The owner of the MusicMagpie website, which helps consumers trade in unwanted games consoles and mobile phones, is plotting a swoop onto the London stock market.
Sky News has learnt that Entertainment Magpie Holdings has asked investment banks to pitch for a role on an initial public offering of the company’s shares later this year.
The timing of a float has yet to be decided, and will partly depend on the company’s performance in the important post-Christmas trading period, according to City sources.
Entertainment Magpie is backed by NVM Private Equity, an investment firm which has helped to fund the company’s pledge to pay consumers for items on the same day that they are received by its warehouse.
The MusicMagpie website initially focused on items such as DVDs but has shifted more broadly into items including mobile phones, tablets and laptop computers.
The company’s most recent set of accounts filed at Companies House, which cover the eight months ended 31 May 2016, suggested it was on course to become the UK’s biggest consumer electronics recycler within a year.
“Management believes that the strength of the business’s multi-sales channel approach, together with its operational and logistics strength, ongoing technology development, unique customer proposition, efficient marketing practices, and excellent customer service practices will cement the ambitions of the group to be known as ‘The Recommerce Company’,” the accounts said.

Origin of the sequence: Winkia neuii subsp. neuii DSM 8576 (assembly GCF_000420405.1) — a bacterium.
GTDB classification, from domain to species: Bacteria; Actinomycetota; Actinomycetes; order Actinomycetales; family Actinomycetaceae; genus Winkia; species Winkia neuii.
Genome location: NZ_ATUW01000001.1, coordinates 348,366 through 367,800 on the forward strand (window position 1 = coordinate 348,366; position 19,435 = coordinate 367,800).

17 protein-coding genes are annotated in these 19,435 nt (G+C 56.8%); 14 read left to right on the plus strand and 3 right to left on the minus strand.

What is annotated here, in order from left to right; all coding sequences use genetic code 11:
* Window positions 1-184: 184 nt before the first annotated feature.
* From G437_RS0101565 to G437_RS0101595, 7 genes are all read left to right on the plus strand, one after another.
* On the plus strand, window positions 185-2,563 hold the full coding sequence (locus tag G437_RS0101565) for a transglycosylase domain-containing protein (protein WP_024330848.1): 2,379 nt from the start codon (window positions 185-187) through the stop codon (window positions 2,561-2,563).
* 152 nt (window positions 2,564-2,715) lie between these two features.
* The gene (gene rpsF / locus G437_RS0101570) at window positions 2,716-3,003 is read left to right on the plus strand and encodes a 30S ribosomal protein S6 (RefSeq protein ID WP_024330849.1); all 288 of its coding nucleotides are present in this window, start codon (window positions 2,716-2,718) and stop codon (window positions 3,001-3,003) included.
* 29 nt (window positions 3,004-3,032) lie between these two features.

During the period, it made earnings before interest, tax, depreciation and amortisation of £2.275m on turnover of £52.6m.
According to a list published by Entertainment Magpie to coincide with a post-Christmas rush to cash in on unwanted festive gifts, many households could earn hundreds of pounds by trading books, games and handheld electronic devices.
The company has expanded to the US, where it trades as Decluttr, and it has forged important relationships with sales channels such as Amazon and eBay.
It was previously chaired by Allan Leighton, the businessman whose CV includes stints at the Co-op Group, Royal Mail and Asda.
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A spokeswoman for NVM declined to comment on its float plans for Entertainment Magpie.
If it does go public, it could join companies such as Chargemaster, the electric vehicle-charging group, and Funding Circle, the peer-to-peer lender, as debutants on the London Stock Exchange.